State and local spending

The United States Census Bureau conducts a Census of Governments every five years for fiscal years ending in 2 or 7. The latest fiscal year covered by the Census of Governments is 2012.

History

The United States Census Bureau publishes historical data on government spending in the United States in its Statistical Abstract of the United States[12] and in its special release of historical statistics in 1976 at the time of the US Bicentennial.[13]

Over the last century, overall government spending in the United States has increased substantially from about seven percent of GDP in 1902 to about 35 percent of GDP in 2010. Major spikes in spending occurred in World War I and World War II.

When broken down by major function, the history of US government spending as a percent of GDP shows a slow and consistent increase in education spending; it shows the spikes in defense spending during World War I and World War II, and the sustained high level maintained during the Cold War. Spending on welfare shows a clear takeoff during the Great Depression and a modest decline following reform in 1996. Spending on pensions (primarily Social Security) begins to show up in the 1950s. Health care spending takes off after the birth of Medicare and Medicaid in the 1960s and shows sustained growth ever since.

See also

References

  1. ^ "Frequently Asked Questions: BEA seems to have several different measures of government spending. What are they for and what do they measure?". Bureau of Economic Analysis. May 28, 2010. Retrieved 12 July 2014.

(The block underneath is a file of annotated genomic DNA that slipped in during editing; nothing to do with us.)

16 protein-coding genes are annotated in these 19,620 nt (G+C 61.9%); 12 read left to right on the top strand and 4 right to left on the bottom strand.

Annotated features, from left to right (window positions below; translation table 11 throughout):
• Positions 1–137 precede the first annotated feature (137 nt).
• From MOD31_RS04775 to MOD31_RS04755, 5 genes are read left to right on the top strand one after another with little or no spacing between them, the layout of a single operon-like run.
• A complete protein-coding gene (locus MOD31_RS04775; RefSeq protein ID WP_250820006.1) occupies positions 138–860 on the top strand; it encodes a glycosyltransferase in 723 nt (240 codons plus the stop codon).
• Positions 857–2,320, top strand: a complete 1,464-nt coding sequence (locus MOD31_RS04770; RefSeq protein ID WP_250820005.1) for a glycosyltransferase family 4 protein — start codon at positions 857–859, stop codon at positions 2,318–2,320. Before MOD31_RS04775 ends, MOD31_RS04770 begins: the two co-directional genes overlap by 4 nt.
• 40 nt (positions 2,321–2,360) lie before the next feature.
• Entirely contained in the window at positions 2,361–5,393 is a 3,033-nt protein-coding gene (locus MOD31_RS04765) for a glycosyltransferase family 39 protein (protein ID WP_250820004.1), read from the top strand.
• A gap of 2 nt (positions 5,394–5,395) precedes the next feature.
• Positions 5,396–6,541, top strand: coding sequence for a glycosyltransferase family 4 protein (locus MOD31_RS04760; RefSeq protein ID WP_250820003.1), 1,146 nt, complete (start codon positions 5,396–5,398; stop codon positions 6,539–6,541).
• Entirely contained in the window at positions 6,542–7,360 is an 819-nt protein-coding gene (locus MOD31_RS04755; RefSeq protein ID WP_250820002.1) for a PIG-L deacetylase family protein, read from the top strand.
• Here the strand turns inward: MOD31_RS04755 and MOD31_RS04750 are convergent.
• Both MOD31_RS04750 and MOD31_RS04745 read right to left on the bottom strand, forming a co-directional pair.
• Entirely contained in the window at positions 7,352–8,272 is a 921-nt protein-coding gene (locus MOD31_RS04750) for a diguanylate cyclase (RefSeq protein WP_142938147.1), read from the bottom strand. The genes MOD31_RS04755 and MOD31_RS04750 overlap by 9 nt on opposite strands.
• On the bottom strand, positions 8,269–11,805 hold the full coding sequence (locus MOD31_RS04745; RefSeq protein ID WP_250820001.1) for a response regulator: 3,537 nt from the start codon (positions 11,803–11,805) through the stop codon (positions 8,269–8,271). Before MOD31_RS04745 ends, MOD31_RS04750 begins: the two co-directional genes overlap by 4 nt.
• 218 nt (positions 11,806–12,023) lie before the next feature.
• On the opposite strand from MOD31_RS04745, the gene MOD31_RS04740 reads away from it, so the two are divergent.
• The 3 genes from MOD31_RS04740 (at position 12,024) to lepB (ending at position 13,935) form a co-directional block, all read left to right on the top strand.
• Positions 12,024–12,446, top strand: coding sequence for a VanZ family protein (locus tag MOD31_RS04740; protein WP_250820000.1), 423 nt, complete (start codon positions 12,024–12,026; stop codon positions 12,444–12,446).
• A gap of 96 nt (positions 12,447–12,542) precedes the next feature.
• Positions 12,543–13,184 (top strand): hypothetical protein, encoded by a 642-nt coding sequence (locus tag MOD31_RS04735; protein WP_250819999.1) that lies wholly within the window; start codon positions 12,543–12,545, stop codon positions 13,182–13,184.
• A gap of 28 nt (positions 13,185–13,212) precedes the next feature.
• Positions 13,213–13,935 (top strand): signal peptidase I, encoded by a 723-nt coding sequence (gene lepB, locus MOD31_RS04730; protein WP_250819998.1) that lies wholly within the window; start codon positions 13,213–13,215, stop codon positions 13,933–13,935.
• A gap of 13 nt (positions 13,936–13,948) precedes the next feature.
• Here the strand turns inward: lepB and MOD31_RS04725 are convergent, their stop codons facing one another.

2. ^ Robert Barro and Vittorio Grilli (1994), European Macroeconomics, Ch. 15–16. Macmillan, ISBN 0-333-57764-7.
  3. ^ F. Lequiller, D. Blades: Understanding National Accounts, Paris: OECD 2006, pp. 127–30
  4. ^ "Gross capital formation" Statistics Explained European Union Statistics Directorate, European Commission
  5. ^ Cohen, Isabelle; Freiling, Thomas; Robinson, Eric (January 2012). The Economic Impact and Financing of Infrastructure Spending (PDF) (report). Williamsburg, Virginia: Thomas Jefferson Program in Public Policy, College of William & Mary. p. 5. Retrieved October 1, 2012. 
  6. ^ Hogg, W.; Baskerville, N.; Lemelin, J. (2005). "Cost savings associated with improving appropriate and reducing inappropriate preventive care: Cost-consequences analysis" (PDF). BMC Health Services Research 5: 20. PMC 1079830. PMID 15755330. doi:10.1186/1472-6963-5-20. 
  7. ^ Bishop, Matthew (2012). "Economics A-Z terms beginning with T;transfer". The Economist. Retrieved 11 July 2012. Payments that are made without any good or service being received in return. Much PUBLIC SPENDING goes on transfers, such as pensions and WELFARE benefits. Private-sector transfers include charitable donations and prizes to lottery winners. 
  8. ^ CIA World Factbook, population data from 2010, Spending and GDP data from 2011. These numbers fail however to account for State and Local Government Spending which when included bring the per Capital Spending to $16,755
  9. ^ a b c 2014 Index of Economic Freedom
  10. ^ "11. Government expenditure by function (COFOG)". OECD.Stats. Retrieved 18 April 2012. 
  11. ^ Federal Budget Spending and the National Debt
  12. ^ Statistical Abstract of the United States
  13. ^ Bicentennial Edition: Historical Statistics of the United States, Colonial Times to 1970, Part 2

External links